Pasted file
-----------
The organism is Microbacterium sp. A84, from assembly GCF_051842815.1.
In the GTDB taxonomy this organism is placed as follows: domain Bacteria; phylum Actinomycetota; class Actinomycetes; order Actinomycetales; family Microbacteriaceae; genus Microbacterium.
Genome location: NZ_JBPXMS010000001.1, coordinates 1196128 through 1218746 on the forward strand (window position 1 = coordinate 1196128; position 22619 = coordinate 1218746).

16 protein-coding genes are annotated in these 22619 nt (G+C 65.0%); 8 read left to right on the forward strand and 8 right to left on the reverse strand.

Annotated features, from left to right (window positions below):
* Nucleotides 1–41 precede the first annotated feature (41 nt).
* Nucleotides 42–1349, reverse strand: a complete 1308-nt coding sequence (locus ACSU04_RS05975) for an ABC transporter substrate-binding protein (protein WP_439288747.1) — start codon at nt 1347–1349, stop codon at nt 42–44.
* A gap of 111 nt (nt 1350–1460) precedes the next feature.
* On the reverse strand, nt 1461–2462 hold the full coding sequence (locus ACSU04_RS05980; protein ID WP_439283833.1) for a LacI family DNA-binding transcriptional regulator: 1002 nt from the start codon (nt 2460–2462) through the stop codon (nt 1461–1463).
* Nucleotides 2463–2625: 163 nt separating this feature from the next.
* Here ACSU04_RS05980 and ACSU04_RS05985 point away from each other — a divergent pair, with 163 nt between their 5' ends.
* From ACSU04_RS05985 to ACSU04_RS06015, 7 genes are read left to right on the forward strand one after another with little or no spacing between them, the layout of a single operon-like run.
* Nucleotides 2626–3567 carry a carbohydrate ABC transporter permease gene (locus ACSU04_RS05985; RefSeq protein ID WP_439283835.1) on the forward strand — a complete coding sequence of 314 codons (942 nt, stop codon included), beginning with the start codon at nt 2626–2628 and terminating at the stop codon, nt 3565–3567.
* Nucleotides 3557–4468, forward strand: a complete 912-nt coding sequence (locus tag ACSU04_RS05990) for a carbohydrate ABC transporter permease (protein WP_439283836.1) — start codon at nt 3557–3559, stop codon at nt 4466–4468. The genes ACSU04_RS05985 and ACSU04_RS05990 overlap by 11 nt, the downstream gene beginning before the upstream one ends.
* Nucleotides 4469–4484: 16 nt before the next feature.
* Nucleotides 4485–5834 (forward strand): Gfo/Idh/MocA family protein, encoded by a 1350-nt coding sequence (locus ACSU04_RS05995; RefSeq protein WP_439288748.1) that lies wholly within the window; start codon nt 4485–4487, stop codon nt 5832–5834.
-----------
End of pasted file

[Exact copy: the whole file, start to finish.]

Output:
The organism is Microbacterium sp. A84, from assembly GCF_051842815.1.
In the GTDB taxonomy this organism is placed as follows: domain Bacteria; phylum Actinomycetota; class Actinomycetes; order Actinomycetales; family Microbacteriaceae; genus Microbacterium.
Genome location: NZ_JBPXMS010000001.1, coordinates 1196128 through 1218746 on the forward strand (window position 1 = coordinate 1196128; position 22619 = coordinate 1218746).

16 protein-coding genes are annotated in these 22619 nt (G+C 65.0%); 8 read left to right on the forward strand and 8 right to left on the reverse strand.

Annotated features, from left to right (window positions below):
* Nucleotides 1–41 precede the first annotated feature (41 nt).
* Nucleotides 42–1349, reverse strand: a complete 1308-nt coding sequence (locus ACSU04_RS05975) for an ABC transporter substrate-binding protein (protein WP_439288747.1) — start codon at nt 1347–1349, stop codon at nt 42–44.
* A gap of 111 nt (nt 1350–1460) precedes the next feature.
* On the reverse strand, nt 1461–2462 hold the full coding sequence (locus ACSU04_RS05980; protein ID WP_439283833.1) for a LacI family DNA-binding transcriptional regulator: 1002 nt from the start codon (nt 2460–2462) through the stop codon (nt 1461–1463).
* Nucleotides 2463–2625: 163 nt separating this feature from the next.
* Here ACSU04_RS05980 and ACSU04_RS05985 point away from each other — a divergent pair, with 163 nt between their 5' ends.
* From ACSU04_RS05985 to ACSU04_RS06015, 7 genes are read left to right on the forward strand one after another with little or no spacing between them, the layout of a single operon-like run.
* Nucleotides 2626–3567 carry a carbohydrate ABC transporter permease gene (locus ACSU04_RS05985; RefSeq protein ID WP_439283835.1) on the forward strand — a complete coding sequence of 314 codons (942 nt, stop codon included), beginning with the start codon at nt 2626–2628 and terminating at the stop codon, nt 3565–3567.
* Nucleotides 3557–4468, forward strand: a complete 912-nt coding sequence (locus tag ACSU04_RS05990) for a carbohydrate ABC transporter permease (protein WP_439283836.1) — start codon at nt 3557–3559, stop codon at nt 4466–4468. The genes ACSU04_RS05985 and ACSU04_RS05990 overlap by 11 nt, the downstream gene beginning before the upstream one ends.
* Nucleotides 4469–4484: 16 nt before the next feature.
* Nucleotides 4485–5834 (forward strand): Gfo/Idh/MocA family protein, encoded by a 1350-nt coding sequence (locus ACSU04_RS05995; RefSeq protein WP_439288748.1) that lies wholly within the window; start codon nt 4485–4487, stop codon nt 5832–5834.